Fear of failure is one of the most common reasons that people do not start businesses. But is this fear justified?
My first business lasted only three months, long enough for me to learn how difficult it would be to make money designing and printing t-shirts with slogans. Four years after starting my second business, a real estate company, I was in deep trouble. It was a day-by-day struggle to keep the doors open. But three years later the situation was completely reversed. My business lasted for 20 years until I sold it when I joined the navy.
Business consulting firm Fundera indicates 50% of small businesses fail in the first five years. Less often cited is the countervailing data that 35% of businesses are still around after 10 years. In other words, if you make it past the first five years, you have a 70% chance that you will still be in business five years later. Much better odds.
The Big Picture blogger Barry Ritholtz notes there is a difference between a voluntary closure and a failure. While the Census indicates over 90% of businesses fail, Dun & Bradstreet notes that only 10% of business closures are due to bankruptcy. While this does not mean that the other 80% do not have financial challenges, it does indicate that the business owners were able to work out a solution on their own terms.
A glance at the most common reasons for failure shows most relate to inexperience or insufficient or bad financing arrangements. Note that the second issue is often caused by not understanding the true requirements of a venture. As well, lenders want to see a track record.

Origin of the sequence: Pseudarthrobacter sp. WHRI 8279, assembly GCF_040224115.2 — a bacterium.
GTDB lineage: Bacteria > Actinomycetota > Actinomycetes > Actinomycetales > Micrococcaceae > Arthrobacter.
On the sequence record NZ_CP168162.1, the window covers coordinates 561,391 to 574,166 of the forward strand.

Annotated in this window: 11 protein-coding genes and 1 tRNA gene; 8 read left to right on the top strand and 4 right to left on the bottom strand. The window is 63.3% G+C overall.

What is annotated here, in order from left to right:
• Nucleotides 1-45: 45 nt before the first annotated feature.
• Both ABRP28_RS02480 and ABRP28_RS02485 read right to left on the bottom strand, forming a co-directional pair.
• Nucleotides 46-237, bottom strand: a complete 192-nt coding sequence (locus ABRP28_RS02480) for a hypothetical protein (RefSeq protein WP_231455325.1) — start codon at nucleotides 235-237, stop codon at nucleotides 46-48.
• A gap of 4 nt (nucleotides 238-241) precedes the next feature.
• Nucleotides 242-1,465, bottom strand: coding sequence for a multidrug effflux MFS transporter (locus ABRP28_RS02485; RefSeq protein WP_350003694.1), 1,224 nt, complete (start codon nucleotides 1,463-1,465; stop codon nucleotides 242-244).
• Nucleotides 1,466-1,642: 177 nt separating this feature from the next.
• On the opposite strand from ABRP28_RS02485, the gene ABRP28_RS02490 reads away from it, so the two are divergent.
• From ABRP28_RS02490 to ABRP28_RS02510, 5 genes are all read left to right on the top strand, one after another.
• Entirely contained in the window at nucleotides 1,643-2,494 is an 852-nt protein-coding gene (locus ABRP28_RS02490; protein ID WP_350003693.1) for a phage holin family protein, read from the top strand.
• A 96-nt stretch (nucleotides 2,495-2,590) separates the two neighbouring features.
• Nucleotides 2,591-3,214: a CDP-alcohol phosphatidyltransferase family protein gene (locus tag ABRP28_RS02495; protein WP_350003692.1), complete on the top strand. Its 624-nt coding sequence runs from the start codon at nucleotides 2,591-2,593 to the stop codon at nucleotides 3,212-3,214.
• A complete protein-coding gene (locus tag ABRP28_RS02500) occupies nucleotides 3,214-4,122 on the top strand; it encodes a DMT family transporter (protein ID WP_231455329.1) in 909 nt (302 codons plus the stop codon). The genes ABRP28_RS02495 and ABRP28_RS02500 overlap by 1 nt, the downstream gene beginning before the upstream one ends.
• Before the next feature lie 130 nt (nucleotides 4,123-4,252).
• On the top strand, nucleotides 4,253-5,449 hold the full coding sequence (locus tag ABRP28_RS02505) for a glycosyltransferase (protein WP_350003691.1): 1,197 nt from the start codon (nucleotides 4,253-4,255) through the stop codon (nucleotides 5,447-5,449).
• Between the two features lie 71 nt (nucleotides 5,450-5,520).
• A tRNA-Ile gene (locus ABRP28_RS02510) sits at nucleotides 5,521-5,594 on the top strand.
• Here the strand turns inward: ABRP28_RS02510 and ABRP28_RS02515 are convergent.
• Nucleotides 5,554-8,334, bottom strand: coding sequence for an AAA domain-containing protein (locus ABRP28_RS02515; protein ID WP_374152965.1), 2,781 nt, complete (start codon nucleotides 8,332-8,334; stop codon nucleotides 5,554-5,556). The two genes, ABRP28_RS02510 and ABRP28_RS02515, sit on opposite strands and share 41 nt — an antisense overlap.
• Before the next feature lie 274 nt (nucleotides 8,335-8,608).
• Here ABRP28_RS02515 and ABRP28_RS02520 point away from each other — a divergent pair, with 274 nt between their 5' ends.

How do you overcome fear of failure? See it for what it is: an intuitive sense that you lack the knowledge and experience to succeed. How do you overcome it? Here are the steps:
- Get a list of the skills you need to run a business. I will be posting one next week.
- Inventory your skills. Be honest. If you are not sure whether you have a particular skill talk with people who do and assess yourself in comparison to them.
- Identify gaps. For example, if you do not know about bookkeeping where can you get this knowledge? How about the free videos online that will teach you to use QuickBooks.
- You do not need to be an expert in everything. Keep in mind proficiency is the goal. In many cases, you can buy the expertise you need, especially in administrative matters.
- Think of yourself as an entrepreneur rather than being wedded to a specific idea. In this way, the failure of a particular business becomes just a step leading to your eventual triumph.
Viewed this way, your surest road to success is to get started.
There is no better way to learn entrepreneurship than doing it. Make your first venture small, part-time, requiring little or no start-up capital. If it takes off, wonderful. If not, you have gained a lot of knowledge at a low cost.
As an entrepreneur, whenever I make a mistake I compare the loss to the cost of the Wharton Business School. Currently, at $93,000 annually, think about how much experience you can buy yourself before you would have spent the equivalent of the two-year program.
Question – What holds you back from starting a business?
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